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Another Sad Shooting Death in the Projects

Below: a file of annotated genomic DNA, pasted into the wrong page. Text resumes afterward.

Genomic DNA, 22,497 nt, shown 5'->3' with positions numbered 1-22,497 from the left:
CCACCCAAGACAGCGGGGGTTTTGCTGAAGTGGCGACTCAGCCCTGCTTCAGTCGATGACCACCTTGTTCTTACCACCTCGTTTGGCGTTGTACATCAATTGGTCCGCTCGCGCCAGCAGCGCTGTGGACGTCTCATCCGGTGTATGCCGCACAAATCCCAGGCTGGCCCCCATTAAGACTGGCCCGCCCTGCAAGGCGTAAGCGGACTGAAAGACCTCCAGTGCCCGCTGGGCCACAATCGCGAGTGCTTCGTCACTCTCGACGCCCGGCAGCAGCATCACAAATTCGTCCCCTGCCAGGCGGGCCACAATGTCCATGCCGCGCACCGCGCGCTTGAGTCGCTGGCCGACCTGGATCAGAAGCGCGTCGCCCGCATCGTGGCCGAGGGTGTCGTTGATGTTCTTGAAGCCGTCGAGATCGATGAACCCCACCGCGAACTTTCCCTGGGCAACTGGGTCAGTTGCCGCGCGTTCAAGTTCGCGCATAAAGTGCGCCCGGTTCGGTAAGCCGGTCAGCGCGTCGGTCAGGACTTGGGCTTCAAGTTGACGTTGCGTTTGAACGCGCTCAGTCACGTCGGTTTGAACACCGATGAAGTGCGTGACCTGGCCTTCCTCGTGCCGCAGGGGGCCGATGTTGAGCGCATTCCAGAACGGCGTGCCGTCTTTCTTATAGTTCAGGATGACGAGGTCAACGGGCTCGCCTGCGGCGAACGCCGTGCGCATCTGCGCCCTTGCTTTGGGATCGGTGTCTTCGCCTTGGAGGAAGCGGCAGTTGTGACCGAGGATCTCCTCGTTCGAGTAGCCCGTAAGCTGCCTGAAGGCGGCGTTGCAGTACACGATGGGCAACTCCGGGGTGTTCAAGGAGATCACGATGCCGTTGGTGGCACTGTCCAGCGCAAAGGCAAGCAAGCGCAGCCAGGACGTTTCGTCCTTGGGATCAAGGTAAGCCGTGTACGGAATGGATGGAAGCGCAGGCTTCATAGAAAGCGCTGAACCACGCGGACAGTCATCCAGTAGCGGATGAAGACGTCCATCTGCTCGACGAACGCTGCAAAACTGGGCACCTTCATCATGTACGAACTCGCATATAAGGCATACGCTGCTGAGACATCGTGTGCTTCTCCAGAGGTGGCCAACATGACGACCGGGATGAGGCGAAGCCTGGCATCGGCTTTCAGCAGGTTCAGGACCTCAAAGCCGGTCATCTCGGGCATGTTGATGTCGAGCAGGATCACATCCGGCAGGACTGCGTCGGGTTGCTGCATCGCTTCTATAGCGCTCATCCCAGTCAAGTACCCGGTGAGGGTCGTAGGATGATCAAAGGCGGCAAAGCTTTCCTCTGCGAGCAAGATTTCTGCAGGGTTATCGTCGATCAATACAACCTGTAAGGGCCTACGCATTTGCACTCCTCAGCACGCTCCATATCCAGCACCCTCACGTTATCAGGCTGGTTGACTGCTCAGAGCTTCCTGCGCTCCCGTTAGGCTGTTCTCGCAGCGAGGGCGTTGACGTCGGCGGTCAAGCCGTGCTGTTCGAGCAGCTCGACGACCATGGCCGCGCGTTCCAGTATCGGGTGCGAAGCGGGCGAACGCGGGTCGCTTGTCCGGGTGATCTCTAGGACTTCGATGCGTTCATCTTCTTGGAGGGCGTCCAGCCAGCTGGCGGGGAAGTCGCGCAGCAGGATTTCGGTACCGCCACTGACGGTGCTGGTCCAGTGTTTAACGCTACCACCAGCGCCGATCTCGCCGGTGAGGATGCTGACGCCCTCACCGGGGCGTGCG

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A several part story by Audra Burch in the Miami Herald Sunday discussed the shooting death of nine-year old Sherdavia Jenkins, her life before it and her family in the aftermath. Jenkins was a bystander, playing with a brother and sister and friend, when she was struck down by a stray bullet in "an open space between two buildings that police say became a shooting gallery for a smalltime drug peddler and a street tough." It's the kind of tragic story that is tragically too common to always make the papers. I'd want to know more about the shooting itself -- and it's possible that no more is or even will be known -- before saying definitively that it was a drug trade shootout over turf. But it sounds that way. Even if it was just tensions between the "peddler" and the "tough," that would still have to do with the drug trade, because the drug trade is what paid the "peddler" a living to stand around in a neighborhood. The trade's illegality is the reason that people use guns when making a living in that way. And even if the gun was fired by someone else, that market-driven source of violence is a primary cause of the larger climate of violence in the Liberty Square public housing project where Jenkins lived. Prohibition doesn't get rid of the drugs, but it does bring in this kind of danger and misery. Legalization would not solve every problem facing the projects and similarly poverty-stricken neighborhoods, but it would remove a huge amount of pressure currently placed on them by the illegal drug trade. The kind of people who engage in random gunfire are not going to become angels overnight or ever, but with no one paying them to do that anymore, they would have to get other jobs to survive and would have less time to hang out on the street. The resulting decrease in violence and disorder would in turn open the way for economic development and for general healing from the wounds created by the current situation. (This was the first main reason I got involved in this issue, in fact.) Click here for letter to the editor information. (Free registration may be required to view the page.)
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